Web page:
The Secret to Neutral Buoyancy
Neutral buoyancy is the goal for every diver. Many new or inexperienced divers waste a lot of gas by over exerting themselves; either by finning up to keep from crashing into coral or kicking down to keep from bobbing up to the surface. It’s an important skill to master because being able to float weightless in the water means you’re able to conserve air, move effortlessly though swim throughs and protect the reef. Read down below for Diving tips.
1. Don’t Overweight Yourself
Descend in a vertical position and switch to a horizontal position when you feel comfortable. Being in an upright position makes it easier to fully deflate your BDC and control your descent rate. A lot of divers like to wear “comfort weight”. As a perfectly weighted diver you won’t sink like a stone, it’s normal to pull yourself down on a line or kick to get past the first few feet. I like to take a big exhale and reverse frog kick to get off the surface.
Once you’re descending you’ll realise that the deeper you go the more negatively buoyant you
become. Counterbalance this by adding air to your BCD. Add air gradually to control your descent rate, you may be surprised at the amount of air you have to add depending on your depth.
2. Get Trim
If you’re swimming in a horizontal position but find your torso higher than your legs, it suggests that you’re overweighted. This can cause over exertion; depleting your air quickly, and possibly
damaging precious coral with your fins. If you’re swimming in a horizontal position but find your legs are higher than your torso, you’re probably underweighted. Again leading to over exertion. This may happen at the dive proceeds because your cylinder is getting lighter.
As you learnt in your Open Water Course, air expands as you ascend. The air in your BCD will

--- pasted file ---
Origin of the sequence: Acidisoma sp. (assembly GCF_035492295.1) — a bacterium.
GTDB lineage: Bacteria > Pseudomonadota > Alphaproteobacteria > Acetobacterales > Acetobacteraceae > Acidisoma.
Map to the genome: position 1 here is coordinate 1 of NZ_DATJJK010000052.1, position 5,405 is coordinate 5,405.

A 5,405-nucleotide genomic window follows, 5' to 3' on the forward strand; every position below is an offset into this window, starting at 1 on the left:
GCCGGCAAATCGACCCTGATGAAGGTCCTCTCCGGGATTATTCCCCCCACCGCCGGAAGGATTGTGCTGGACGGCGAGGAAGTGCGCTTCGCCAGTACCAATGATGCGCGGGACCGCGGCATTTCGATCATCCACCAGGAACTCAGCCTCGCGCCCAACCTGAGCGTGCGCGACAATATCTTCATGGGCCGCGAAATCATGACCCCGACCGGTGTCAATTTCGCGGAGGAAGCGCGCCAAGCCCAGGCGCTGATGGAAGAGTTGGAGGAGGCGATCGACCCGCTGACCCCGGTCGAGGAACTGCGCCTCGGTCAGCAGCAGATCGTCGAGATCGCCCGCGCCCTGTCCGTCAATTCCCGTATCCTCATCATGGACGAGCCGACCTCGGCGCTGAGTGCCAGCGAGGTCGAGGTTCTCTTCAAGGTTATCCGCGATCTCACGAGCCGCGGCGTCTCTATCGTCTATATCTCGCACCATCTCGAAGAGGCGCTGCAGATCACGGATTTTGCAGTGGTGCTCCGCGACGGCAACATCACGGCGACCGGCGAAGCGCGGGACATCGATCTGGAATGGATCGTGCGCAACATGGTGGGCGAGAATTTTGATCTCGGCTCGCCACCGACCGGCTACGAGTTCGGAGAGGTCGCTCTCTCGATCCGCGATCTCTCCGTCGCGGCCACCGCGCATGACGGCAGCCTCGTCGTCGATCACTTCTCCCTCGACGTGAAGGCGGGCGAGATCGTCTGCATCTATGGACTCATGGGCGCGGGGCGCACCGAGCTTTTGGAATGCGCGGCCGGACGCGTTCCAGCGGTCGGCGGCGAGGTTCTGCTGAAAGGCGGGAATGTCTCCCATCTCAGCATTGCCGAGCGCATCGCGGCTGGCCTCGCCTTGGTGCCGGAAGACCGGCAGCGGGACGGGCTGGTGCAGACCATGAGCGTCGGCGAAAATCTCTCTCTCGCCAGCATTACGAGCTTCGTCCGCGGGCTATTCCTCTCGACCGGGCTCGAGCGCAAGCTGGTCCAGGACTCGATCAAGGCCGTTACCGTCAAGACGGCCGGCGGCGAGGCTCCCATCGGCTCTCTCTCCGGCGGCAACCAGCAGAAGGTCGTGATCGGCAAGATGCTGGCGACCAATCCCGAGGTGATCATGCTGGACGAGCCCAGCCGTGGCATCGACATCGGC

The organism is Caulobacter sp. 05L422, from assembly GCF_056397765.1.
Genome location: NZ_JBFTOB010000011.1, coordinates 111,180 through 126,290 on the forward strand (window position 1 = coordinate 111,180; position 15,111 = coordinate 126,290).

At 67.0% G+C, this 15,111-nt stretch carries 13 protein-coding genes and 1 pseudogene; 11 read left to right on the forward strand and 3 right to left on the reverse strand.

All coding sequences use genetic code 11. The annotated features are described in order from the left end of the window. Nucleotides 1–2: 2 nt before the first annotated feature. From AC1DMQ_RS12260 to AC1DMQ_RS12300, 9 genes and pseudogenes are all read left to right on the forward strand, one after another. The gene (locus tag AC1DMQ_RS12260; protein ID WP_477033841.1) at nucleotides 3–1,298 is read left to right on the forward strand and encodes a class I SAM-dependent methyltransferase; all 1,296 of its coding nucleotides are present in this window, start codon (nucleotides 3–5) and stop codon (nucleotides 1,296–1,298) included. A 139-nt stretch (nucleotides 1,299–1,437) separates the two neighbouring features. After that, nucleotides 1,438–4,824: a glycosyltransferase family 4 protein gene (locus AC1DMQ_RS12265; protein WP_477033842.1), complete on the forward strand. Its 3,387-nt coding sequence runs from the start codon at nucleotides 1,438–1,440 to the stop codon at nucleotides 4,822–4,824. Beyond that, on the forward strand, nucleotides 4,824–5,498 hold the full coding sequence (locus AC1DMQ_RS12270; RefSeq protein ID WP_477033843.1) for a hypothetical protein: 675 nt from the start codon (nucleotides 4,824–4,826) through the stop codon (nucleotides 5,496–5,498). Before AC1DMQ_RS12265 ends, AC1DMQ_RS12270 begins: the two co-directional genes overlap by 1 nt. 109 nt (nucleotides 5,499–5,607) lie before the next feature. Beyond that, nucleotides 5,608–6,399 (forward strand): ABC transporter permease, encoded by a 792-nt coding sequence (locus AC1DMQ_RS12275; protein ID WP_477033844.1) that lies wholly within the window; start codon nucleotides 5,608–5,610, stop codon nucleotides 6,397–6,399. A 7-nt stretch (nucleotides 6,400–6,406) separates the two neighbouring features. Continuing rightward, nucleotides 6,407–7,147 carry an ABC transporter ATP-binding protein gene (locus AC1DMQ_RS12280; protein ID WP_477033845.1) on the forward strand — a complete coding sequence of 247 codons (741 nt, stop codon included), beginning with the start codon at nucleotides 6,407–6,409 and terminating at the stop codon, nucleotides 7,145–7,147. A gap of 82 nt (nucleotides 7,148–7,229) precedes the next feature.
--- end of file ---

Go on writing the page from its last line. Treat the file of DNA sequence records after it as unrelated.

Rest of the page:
expand when you get shallower (e.g. ascending to your safety stop). To avoid any runaway
ascents prepare for this action by letting air out of your BCD. Don’t forget air always comes out
from the highest point, so when you’re in a divers position you may have to adjust yourself to make your low pressure inflator (LPI) the highest point.
Tip: look towards your LPI as you release air, your body will automatically tilt to make your left
shoulder the highest point.
3. Breathe Easy
When you’re comfortable at the desired depth, focus on your breath. Your lungs act as an internal BCD; when you inhale your lungs inflate causing you to rise (slightly), when you exhale your lungs deflate causing you to fall (slightly). There is a delay from the inhalation and the physical reaction(about 3 seconds), so take controlled relaxed breathes. You could take a deep inhale to rise over a coral head or a long exhale if you’re trying to examine the nurse shark under an overhang.
4. Log It
Be aware of all the factors that could effect your weighting and keep a detailed log book, especially if you’re not a regular diver this will make it easier for you on your next diving trip.
Firstly Fresh water/ salt water
Secondly Length and thickness of wetsuit
Lastly Time lapsed since your last dive (the more experienced you become the less weight you need)
5. Go Dive
Once you’ve mastered neutral buoyancy you’ll be able to relax during a dive and enjoy the
underwater environment. You’ll be able to cruise through Caymans swim throughs’ easily and
without kicking up the sand for the poor guy behind you; Snapper Hole, Turtle Pass and Iron Shore Gardens are a few of my favouritesI hope you remember these Diving tips.